When we have a question, we search the web with Google. When we want to get or share an opinion, we turn to Twitter. And when we want to learn or share, we read blogs, take a Skillshare class or watch a YouTube video.
There is no doubt that a great deal of our contemporary experiences are mediated by technology. And as the torrent of content crashes through our various streams, from email to RSS, search to social, we unwittingly give over to algorithms, analytics and charts. It’s easy. Reliable. A matter of fact.
But there is a tyranny in data that we have not yet come to grips with. There are subtleties in creativity and nuance in piecing together the strands of commonality that can be woven together to create new stories or imagined futures. We are so overwhelmed that we have fallen back on data, facts and information – not as the only source of truth, but as the most convenient. As a result, we miss that emotional twang that reminds us that amongst the raging sea of ideas, executions, plans and analyses – there are real people at either end of the things that we produce.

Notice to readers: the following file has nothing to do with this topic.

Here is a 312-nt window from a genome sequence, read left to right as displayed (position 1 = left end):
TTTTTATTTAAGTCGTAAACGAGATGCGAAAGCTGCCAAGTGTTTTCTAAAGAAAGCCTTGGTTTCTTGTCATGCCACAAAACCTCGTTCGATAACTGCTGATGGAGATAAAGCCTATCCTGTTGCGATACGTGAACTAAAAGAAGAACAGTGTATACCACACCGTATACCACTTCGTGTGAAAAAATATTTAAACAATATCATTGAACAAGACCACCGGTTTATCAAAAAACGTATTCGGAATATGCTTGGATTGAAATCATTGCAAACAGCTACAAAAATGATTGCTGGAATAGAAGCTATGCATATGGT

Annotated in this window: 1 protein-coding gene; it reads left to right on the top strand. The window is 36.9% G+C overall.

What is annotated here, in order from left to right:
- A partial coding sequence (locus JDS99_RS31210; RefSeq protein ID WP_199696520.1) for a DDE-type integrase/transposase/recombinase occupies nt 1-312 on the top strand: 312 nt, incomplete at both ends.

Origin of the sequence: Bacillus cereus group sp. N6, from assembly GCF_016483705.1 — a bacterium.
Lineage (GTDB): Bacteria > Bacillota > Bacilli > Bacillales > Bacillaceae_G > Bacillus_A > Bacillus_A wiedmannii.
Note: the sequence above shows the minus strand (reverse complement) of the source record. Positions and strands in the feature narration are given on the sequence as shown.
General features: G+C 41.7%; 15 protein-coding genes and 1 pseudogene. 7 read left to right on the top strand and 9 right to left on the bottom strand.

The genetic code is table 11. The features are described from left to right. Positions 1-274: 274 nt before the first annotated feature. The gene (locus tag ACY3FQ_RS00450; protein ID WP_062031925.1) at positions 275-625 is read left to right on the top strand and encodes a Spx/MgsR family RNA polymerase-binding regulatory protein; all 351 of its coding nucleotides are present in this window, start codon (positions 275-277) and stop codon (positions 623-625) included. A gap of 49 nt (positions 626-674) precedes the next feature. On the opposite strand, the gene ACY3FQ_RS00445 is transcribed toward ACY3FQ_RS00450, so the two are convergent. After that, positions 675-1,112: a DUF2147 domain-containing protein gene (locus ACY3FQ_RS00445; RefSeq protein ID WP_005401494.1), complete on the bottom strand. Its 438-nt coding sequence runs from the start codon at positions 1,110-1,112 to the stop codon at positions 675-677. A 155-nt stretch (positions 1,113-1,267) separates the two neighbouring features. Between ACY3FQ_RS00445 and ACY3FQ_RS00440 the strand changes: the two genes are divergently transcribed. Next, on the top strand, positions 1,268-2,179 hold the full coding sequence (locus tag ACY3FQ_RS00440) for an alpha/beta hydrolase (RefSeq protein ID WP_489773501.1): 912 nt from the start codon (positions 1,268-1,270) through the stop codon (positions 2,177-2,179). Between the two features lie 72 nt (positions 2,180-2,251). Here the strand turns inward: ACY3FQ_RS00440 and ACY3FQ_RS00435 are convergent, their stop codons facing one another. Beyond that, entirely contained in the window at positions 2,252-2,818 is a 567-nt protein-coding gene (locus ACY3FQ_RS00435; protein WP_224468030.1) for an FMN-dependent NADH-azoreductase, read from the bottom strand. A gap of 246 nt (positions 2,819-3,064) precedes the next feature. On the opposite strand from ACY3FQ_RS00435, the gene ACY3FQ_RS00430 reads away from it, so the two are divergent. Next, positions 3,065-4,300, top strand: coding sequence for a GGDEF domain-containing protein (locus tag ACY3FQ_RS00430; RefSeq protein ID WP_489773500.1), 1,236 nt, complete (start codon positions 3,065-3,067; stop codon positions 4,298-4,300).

One of the antidotes to this is to embrace the power of subjectivity.
Now, I am not advocating wild “feelpinions” – which are always laden with prejudice and politics. But what if we were, in fact, to respect a body of work, an individual’s expertise and their peers’ recommendations? No, I’m not making a comment on the volatile nature of contemporary Australian politics. I’m tipping my hat to the hand picked list of 50 planners to watch in 2014 compiled by Julian Cole and Liane Siebenhaar. In their own words:
Rather than rating blog views, Twitter followers or other unreliable performance indicators, we picked people who produce interesting content and innovations. People we’d like to have a coffee and hangout with. The people we think we can learn from in 2014.
And that’s a good enough recommendation for me.